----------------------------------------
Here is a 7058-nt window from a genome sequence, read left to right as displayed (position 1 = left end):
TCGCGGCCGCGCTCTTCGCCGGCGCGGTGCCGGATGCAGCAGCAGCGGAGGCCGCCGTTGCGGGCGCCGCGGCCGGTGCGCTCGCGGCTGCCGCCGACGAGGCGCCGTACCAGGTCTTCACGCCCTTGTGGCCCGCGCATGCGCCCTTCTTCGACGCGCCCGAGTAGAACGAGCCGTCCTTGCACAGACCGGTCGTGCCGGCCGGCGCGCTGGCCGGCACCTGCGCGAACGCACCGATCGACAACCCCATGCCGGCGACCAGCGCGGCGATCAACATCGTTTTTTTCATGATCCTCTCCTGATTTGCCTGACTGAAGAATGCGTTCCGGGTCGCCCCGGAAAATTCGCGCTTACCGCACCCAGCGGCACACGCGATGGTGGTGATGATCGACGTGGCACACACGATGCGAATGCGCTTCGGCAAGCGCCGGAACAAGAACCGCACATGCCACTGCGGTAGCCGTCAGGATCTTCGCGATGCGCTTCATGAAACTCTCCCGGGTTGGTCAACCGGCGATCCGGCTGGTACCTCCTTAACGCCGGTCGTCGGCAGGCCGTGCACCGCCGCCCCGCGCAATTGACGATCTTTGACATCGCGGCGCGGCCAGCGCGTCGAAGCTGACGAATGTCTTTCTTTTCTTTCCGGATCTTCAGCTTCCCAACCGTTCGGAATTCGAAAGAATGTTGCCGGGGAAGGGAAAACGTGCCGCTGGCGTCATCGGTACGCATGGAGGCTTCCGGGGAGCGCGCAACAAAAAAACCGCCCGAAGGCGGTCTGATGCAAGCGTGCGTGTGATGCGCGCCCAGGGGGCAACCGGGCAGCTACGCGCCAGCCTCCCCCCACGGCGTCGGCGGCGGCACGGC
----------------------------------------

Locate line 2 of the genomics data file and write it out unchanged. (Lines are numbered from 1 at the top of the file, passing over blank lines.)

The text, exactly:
TCGCGGCCGCGCTCTTCGCCGGCGCGGTGCCGGATGCAGCAGCAGCGGAGGCCGCCGTTGCGGGCGCCGCGGCCGGTGCGCTCGCGGCTGCCGCCGACGAGGCGCCGTACCAGGTCTTCACGCCCTTGTGGCCCGCGCATGCGCCCTTCTTCGACGCGCCCGAGTAGAACGAGCCGTCCTTGCACAGACCGGTCGTGCCGGCCGGCGCGCTGGCCGGCACCTGCGCGAACGCACCGATCGACAACCCCATGCCGGCGACCAGCGCGGCGATCAACATCGTTTTTTTCATGATCCTCTCCTGATTTGCCTGACTGAAGAATGCGTTCCGGGTCGCCCCGGAAAATTCGCGCTTACCGCACCCAGCGGCACACGCGATGGTGGTGATGATCGACGTGGCACACACGATGCGAATGCGCTTCGGCAAGCGCCGGAACAAGAACCGCACATGCCACTGCGGTAGCCGTCAGGATCTTCGCGATGCGCTTCATGAAACTCTCCCGGGTTGGTCAACCGGCGATCCGGCTGGTACCTCCTTAACGCCGGTCGTCGGCAGGCCGTGCACCGCCGCCCCGCGCAATTGACGATCTTTGACATCGCGGCGCGGCCAGCGCGTCGAAGCTGACGAATGTCTTTCTTTTCTTTCCGGATCTTCAGCTTCCCAACCGTTCGGAATTCGAAAGAATGTTGCCGGGGAAGGGAAAACGTGCCGCTGGCGTCATCGGTACGCATGGAGGCTTCCGGGGAGCGCGCAACAAAAAAACCGCCCGAAGGCGGTCTGATGCAAGCGTGCGTGTGATGCGCGCCCAGGGGGCAACCGGGCAGCTACGCGCCAGCCTCCCCCCACGGCGTCGGCGGCGGCACGGC